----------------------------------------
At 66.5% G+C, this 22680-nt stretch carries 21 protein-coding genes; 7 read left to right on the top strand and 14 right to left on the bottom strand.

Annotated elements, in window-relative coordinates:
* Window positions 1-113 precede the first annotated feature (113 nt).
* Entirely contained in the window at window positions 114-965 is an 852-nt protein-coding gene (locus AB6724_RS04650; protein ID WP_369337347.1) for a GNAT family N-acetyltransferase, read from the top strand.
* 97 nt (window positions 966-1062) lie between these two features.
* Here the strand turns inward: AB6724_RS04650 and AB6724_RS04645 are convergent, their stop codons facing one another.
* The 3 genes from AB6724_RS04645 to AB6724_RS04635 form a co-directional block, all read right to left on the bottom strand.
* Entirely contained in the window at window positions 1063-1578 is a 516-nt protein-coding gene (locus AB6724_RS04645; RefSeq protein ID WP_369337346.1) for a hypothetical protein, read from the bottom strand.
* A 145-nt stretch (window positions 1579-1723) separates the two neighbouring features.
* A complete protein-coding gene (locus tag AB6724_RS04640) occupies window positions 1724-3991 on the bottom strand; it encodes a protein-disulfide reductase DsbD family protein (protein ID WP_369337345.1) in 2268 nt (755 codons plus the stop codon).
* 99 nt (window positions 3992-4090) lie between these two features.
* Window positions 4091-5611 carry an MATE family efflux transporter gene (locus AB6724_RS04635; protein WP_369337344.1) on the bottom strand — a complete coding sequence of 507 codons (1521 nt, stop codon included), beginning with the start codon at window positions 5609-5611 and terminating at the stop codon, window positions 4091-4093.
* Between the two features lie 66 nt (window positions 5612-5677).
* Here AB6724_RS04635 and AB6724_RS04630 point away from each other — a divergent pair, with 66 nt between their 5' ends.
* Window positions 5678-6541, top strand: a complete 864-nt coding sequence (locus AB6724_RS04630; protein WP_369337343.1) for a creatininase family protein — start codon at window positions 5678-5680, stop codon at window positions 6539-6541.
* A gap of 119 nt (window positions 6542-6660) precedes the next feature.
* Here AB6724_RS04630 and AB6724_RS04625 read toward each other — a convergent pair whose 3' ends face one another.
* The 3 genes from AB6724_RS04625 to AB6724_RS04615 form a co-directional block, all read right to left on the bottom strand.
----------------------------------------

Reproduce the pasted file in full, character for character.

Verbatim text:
At 66.5% G+C, this 22680-nt stretch carries 21 protein-coding genes; 7 read left to right on the top strand and 14 right to left on the bottom strand.

Annotated elements, in window-relative coordinates:
* Window positions 1-113 precede the first annotated feature (113 nt).
* Entirely contained in the window at window positions 114-965 is an 852-nt protein-coding gene (locus AB6724_RS04650; protein ID WP_369337347.1) for a GNAT family N-acetyltransferase, read from the top strand.
* 97 nt (window positions 966-1062) lie between these two features.
* Here the strand turns inward: AB6724_RS04650 and AB6724_RS04645 are convergent, their stop codons facing one another.
* The 3 genes from AB6724_RS04645 to AB6724_RS04635 form a co-directional block, all read right to left on the bottom strand.
* Entirely contained in the window at window positions 1063-1578 is a 516-nt protein-coding gene (locus AB6724_RS04645; RefSeq protein ID WP_369337346.1) for a hypothetical protein, read from the bottom strand.
* A 145-nt stretch (window positions 1579-1723) separates the two neighbouring features.
* A complete protein-coding gene (locus tag AB6724_RS04640) occupies window positions 1724-3991 on the bottom strand; it encodes a protein-disulfide reductase DsbD family protein (protein ID WP_369337345.1) in 2268 nt (755 codons plus the stop codon).
* 99 nt (window positions 3992-4090) lie between these two features.
* Window positions 4091-5611 carry an MATE family efflux transporter gene (locus AB6724_RS04635; protein WP_369337344.1) on the bottom strand — a complete coding sequence of 507 codons (1521 nt, stop codon included), beginning with the start codon at window positions 5609-5611 and terminating at the stop codon, window positions 4091-4093.
* Between the two features lie 66 nt (window positions 5612-5677).
* Here AB6724_RS04635 and AB6724_RS04630 point away from each other — a divergent pair, with 66 nt between their 5' ends.
* Window positions 5678-6541, top strand: a complete 864-nt coding sequence (locus AB6724_RS04630; protein WP_369337343.1) for a creatininase family protein — start codon at window positions 5678-5680, stop codon at window positions 6539-6541.
* A gap of 119 nt (window positions 6542-6660) precedes the next feature.
* Here AB6724_RS04630 and AB6724_RS04625 read toward each other — a convergent pair whose 3' ends face one another.
* The 3 genes from AB6724_RS04625 to AB6724_RS04615 form a co-directional block, all read right to left on the bottom strand.